The latest jobs reading showed the U.S. unemployment rate holding steady at 9.7 percent in March despite positive news that employers added 162,000 jobs. But with 20 million Americans collecting jobless benefits last year from already cash-strapped states, unemployment insurance systems around the country are stretched to their breaking points.
To find out which states are in the most dire straits, we spoke to ProPublica reporter Olga Pierce, who has been tracking the health of unemployment insurance funds around the U.S.
What’s the overall state of unemployment insurance nationwide?
OLGA PIERCE: My overall assessment is that it’s not good. So far, 32 states plus the Virgin Islands have insolvent funds. They are essentially borrowing from the federal government to keep paying checks. So, far they have borrowed $37 billion.
There are a few different kinds of states – we talk about ants and grasshopper states, like in the children’s fable. There are some states that kept their systems extremely underfunded for years and entered the recession in trouble – and then essentially folded when unemployment increased. Those were the first crop of states to borrow. A good example of that is New York. Under federal law, even before the recession, states could borrow interest-free for a year. New York would borrow money every year and pay back at the last minute interest-free. So when the recession hit, they had nothing to draw on.
Other states — Kansas, for example — had relatively good reserves, but the unemployment increase was so unprecedented they burned through the reserves. So in some states, this was a long time in the making, but other states are victims of the recession.
Which states are in the best and worst shape?
OLGA PIERCE: There are a few states in great shape. Washington state has more than $2 billion in its trust fund and we project they will be completely fine through the end of the recession. A lot of that has to do with progressive tax policies and high reserves going into the recession. Oregon is also in good shape, not as good as Washington, but for similar reasons.
The runaway “winner” [for worst shape] is California, which has borrowed $8 billion. There was a stretch of time last year when they were borrowing $30 million a day to pay unemployment benefits. By the end of the recession, it’s projected they will have borrowed $15 billion.
The stimulus bill extended the interest-free grace period for states to borrow money – they have until the beginning of 2011 to start paying this money back – but there is no way California can pay that back by then. And the federal government will charge interest – probably between 4 and 5 percent. So that’s hundreds of millions of dollars a year just on interest. And the way the rules work is you cannot pay interest from unemployment insurance taxes – it has to come out of state budgets.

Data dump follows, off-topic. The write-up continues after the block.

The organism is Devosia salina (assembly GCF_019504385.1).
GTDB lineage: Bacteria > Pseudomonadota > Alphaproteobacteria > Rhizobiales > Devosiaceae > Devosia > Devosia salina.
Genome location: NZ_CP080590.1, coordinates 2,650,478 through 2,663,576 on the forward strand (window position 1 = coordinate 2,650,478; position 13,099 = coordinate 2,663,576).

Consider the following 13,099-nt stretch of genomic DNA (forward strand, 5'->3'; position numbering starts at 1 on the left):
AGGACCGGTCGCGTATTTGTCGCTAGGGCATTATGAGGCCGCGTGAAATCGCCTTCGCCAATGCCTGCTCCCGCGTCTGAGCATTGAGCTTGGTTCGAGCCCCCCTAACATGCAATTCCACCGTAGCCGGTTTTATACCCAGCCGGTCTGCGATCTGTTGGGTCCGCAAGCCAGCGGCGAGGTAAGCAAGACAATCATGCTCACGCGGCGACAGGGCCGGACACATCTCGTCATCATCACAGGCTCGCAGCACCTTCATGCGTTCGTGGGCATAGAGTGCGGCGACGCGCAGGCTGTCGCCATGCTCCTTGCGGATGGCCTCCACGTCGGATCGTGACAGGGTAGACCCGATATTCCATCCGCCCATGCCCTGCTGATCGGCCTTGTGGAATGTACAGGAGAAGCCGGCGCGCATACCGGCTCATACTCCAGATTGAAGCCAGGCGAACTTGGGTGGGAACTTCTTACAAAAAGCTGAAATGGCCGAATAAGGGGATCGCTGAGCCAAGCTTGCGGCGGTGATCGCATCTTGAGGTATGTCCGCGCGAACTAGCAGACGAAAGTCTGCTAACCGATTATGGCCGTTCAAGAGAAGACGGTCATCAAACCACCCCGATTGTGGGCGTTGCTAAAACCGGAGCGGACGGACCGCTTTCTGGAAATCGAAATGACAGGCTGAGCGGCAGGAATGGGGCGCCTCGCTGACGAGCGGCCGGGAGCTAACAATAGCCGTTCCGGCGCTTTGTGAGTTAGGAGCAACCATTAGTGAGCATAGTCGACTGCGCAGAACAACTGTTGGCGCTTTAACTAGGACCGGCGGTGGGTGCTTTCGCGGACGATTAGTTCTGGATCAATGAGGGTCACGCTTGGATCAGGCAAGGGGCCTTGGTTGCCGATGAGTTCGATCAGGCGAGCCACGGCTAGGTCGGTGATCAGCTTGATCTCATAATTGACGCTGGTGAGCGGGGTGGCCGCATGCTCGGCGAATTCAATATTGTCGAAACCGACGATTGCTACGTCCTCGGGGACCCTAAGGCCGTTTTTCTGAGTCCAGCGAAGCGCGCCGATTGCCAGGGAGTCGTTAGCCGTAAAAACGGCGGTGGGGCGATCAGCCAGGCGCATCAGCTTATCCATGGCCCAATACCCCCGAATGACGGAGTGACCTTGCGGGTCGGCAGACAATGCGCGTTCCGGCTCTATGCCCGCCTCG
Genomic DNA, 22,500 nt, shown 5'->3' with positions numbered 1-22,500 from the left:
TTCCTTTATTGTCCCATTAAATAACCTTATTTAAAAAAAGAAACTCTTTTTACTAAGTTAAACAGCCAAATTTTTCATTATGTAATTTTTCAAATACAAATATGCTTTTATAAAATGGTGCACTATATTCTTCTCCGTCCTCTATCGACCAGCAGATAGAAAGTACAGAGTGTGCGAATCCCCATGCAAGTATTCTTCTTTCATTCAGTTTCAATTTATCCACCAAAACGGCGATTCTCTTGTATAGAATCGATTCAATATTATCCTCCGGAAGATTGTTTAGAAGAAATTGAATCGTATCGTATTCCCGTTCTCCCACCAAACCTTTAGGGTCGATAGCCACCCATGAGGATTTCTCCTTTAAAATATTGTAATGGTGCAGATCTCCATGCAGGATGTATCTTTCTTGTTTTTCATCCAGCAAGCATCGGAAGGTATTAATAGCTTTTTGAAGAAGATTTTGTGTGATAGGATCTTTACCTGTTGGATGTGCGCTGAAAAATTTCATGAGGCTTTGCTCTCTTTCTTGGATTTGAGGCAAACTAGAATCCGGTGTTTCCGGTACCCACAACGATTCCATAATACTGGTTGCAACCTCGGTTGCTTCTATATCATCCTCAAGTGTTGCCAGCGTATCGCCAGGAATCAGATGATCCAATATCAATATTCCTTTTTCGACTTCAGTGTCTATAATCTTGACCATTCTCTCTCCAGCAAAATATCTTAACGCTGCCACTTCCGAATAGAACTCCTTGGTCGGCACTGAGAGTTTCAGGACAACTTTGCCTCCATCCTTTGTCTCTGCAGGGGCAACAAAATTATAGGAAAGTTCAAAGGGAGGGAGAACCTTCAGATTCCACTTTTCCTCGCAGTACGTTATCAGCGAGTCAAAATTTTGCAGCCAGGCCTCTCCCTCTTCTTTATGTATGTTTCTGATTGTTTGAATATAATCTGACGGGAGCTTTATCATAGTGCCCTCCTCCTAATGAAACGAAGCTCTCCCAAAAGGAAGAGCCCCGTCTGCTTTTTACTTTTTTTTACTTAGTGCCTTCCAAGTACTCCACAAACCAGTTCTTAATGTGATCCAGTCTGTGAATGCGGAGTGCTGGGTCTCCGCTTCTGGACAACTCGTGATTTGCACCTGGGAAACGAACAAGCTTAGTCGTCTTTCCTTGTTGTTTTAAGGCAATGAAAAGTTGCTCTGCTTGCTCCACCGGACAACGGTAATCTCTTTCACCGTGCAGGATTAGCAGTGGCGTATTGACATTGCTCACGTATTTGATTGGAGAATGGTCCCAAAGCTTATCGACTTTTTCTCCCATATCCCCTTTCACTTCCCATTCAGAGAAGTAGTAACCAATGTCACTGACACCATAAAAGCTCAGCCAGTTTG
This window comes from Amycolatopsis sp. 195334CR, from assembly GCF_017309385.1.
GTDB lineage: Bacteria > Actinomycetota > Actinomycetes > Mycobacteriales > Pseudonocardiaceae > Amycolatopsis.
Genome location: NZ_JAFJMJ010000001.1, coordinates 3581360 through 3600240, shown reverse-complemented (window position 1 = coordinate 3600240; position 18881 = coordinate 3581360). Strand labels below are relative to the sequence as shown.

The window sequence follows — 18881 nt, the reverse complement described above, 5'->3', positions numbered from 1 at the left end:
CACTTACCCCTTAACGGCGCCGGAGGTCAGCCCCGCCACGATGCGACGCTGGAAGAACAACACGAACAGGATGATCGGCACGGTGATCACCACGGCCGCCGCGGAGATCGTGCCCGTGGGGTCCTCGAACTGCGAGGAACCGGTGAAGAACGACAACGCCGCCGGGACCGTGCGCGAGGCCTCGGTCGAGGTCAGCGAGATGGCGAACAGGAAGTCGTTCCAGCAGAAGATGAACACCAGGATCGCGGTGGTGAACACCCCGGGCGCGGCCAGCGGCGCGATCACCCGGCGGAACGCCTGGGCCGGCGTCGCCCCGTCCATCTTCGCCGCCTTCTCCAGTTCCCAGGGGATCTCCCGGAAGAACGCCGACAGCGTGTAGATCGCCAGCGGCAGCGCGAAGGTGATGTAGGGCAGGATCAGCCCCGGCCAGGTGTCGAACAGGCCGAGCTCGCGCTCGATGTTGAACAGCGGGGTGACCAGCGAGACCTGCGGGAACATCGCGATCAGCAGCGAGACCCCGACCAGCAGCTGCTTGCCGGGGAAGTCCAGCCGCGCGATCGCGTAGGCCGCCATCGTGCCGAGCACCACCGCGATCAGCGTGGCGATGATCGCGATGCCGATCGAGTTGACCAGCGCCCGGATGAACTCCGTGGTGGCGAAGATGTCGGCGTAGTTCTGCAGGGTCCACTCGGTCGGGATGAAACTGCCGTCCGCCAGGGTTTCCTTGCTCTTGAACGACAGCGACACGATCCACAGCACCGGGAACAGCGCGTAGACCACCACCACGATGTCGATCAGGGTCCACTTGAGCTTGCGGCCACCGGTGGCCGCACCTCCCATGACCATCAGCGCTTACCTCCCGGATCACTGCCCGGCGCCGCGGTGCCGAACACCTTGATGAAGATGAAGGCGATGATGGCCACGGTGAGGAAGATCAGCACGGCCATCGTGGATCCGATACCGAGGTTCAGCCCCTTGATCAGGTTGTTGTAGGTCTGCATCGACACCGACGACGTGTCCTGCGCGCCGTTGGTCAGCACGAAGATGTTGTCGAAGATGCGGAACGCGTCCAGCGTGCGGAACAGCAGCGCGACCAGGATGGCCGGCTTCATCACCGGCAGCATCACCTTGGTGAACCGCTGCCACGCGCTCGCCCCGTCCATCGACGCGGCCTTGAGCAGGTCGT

The next tier is the $2 billion club – and that’s states like Pennsylvania, Ohio, North Carolina, New York and Michigan. They have all borrowed more than $2 billion – Michigan is actually pushing $4 billion, but their trust fund has been in trouble even before the recession because of high unemployment there.
How do unemployment benefits differ by state?
OLGA PIERCE: States have wide latitude to set benefit levels; some states are generous, others less so. [Trust funds in] Louisiana and Mississippi are in good shape, but they have pretty restrictive eligibility standards. Their benefit level average is also below the national norm. The top-paying states pay more than twice the bottom states per week. Mississippi is 51 out of 51 nationwide and they pay $195 per week. By comparison, Hawaii is 1 out of 51 and they pay $419 per week.
So, depending on where you live, you might get a lot more money than elsewhere. We thought it was related to cost of living, but we find it isn’t that correlated. It has a lot to do with states’ attitudes toward social insurance. A lot has to do with historical balance of union power versus chambers of commerce. Unemployment insurance is only really sexy when there is a crisis. It tends to be decided in the subcommittee of a subcommittee of a subcommittee. The people who show up to the subcommittee meetings tend to be the business owners who pay unemployment insurance tax. So a very technical change that is little noticed at the time can blow up later.
Have states changed rules in reaction?
OLGA PIERCE: Already for this year, 36 states have raised their unemployment insurance taxes, which has a very direct effect on business owners. In some cases, the increase was several fold. And that also has an indirect effect on workers. If it costs more to hire you, they might not hire.
We also see states making moves to reduce benefits or restrict eligibility. In Pennsylvania, everyone in the first 26 weeks of benefits got a 2.3 percent benefit cut. If the average benefit is $300 a week, it’s not a huge cut, but it’s a utility bill or a few more groceries.
Virginia cut unemployment insurance for seniors who also collect Social Security, based on an obscure clause in state law [that kicked in] when the trust fund ran in to trouble. One man I spoke to was getting $800 a month and it was cut to $100 a month.
Indiana has started a system where if you turn down a job, even if it pays a lot less than what you were making, they start cutting your benefits. And they will cut it up to a 43 percent if you turn down multiple jobs.
So, taxes have already gone up. There is a limit to how much you want to increase taxes, because that can exacerbate unemployment. I think there will be more pressure on states to look at the benefit side of the equation. I don’t see a state not mailing out benefit checks, but there will be way to wheedle things out, either benefits or who gets benefits.